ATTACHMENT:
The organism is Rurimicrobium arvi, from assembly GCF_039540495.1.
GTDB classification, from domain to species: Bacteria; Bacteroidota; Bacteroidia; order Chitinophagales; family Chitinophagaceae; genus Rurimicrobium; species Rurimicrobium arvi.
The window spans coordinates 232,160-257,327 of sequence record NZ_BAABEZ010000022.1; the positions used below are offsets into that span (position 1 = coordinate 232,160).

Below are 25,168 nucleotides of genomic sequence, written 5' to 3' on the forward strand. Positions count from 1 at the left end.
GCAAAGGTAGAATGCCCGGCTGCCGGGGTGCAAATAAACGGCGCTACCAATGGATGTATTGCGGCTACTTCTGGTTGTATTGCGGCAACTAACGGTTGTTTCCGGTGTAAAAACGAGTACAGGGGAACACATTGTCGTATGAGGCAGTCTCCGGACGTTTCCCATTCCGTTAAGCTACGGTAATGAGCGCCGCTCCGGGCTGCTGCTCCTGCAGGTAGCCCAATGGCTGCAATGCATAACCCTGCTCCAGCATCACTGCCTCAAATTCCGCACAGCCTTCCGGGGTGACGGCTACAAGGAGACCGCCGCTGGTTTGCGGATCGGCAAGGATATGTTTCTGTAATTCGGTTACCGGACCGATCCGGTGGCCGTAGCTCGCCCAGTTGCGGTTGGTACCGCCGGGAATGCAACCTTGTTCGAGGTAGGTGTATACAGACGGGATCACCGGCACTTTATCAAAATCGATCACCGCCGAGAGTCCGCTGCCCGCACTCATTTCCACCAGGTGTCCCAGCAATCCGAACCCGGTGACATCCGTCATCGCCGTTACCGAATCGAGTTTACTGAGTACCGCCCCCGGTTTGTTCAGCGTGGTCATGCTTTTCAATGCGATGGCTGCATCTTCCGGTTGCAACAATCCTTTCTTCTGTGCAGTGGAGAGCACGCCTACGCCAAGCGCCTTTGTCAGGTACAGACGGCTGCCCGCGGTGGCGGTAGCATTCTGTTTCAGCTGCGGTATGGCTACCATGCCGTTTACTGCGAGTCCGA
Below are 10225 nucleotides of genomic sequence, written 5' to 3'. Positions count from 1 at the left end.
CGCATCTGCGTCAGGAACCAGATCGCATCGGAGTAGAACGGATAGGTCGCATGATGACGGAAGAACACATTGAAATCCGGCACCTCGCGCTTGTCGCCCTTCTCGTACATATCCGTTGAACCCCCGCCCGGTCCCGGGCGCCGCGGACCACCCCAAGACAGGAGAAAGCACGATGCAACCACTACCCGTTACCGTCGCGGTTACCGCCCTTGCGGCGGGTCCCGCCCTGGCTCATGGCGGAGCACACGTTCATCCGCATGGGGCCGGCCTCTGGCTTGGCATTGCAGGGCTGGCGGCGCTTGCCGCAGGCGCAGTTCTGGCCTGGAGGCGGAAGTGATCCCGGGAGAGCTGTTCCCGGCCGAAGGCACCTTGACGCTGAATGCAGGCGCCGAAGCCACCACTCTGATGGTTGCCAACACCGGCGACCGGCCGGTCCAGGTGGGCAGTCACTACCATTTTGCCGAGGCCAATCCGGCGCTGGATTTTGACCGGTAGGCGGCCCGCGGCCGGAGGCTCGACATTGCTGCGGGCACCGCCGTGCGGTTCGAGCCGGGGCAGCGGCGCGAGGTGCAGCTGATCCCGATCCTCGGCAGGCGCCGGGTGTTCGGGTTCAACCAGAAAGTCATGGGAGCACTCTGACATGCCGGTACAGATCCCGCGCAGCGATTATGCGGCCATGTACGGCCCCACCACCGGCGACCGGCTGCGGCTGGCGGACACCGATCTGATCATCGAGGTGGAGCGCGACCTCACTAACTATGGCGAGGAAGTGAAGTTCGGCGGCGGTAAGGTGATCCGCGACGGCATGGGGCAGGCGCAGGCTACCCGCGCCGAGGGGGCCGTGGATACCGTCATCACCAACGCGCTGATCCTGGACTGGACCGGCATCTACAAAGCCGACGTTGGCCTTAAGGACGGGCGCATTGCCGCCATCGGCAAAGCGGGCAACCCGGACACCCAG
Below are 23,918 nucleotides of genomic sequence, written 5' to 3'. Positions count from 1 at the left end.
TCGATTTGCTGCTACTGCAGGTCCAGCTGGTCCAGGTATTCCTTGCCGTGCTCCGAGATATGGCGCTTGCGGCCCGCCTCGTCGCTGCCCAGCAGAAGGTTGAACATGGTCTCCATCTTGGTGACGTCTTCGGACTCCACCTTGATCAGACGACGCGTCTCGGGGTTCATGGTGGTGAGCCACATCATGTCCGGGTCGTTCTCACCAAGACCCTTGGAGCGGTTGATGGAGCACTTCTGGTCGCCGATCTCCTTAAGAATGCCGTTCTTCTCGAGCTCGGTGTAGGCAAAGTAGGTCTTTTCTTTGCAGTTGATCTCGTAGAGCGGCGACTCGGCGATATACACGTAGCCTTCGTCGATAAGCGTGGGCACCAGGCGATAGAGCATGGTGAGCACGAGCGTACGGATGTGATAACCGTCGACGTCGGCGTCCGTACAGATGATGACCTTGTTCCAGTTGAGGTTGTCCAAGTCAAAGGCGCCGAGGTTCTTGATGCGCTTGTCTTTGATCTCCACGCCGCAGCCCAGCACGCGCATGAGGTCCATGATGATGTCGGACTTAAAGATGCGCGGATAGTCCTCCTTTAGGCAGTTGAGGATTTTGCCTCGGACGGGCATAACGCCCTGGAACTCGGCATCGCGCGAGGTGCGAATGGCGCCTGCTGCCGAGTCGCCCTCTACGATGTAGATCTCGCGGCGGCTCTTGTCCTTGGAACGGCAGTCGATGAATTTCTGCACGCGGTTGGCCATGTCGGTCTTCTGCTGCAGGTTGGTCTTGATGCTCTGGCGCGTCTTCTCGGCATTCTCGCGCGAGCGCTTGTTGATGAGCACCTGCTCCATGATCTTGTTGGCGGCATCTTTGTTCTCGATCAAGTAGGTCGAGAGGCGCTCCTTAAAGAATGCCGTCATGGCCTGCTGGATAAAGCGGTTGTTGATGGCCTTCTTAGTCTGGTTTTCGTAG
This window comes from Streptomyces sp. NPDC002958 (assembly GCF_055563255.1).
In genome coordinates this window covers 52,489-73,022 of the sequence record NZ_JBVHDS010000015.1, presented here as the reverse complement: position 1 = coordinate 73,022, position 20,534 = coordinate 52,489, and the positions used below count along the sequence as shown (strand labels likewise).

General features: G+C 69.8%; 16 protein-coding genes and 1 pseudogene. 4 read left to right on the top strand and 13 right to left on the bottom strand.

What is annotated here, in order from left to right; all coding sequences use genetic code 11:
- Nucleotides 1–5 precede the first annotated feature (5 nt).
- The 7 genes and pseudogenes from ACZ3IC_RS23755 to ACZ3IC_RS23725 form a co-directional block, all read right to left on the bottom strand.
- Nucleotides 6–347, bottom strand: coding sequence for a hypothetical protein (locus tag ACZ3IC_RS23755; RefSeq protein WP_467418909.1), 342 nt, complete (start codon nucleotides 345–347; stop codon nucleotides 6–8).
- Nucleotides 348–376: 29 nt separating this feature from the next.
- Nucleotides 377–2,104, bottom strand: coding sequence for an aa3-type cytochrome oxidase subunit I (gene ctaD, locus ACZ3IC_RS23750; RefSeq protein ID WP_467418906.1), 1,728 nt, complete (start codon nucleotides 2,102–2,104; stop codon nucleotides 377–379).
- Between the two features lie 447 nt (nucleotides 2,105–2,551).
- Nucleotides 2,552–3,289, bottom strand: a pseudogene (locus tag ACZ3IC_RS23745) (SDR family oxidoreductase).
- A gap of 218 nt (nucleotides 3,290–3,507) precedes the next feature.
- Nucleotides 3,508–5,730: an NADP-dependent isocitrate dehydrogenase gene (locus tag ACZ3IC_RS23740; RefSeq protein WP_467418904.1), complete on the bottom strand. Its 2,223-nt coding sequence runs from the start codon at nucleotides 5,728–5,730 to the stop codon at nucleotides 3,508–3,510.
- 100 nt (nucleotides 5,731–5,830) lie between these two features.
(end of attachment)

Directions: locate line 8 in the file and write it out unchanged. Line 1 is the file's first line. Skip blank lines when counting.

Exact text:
Below are 23,918 nucleotides of genomic sequence, written 5' to 3'. Positions count from 1 at the left end.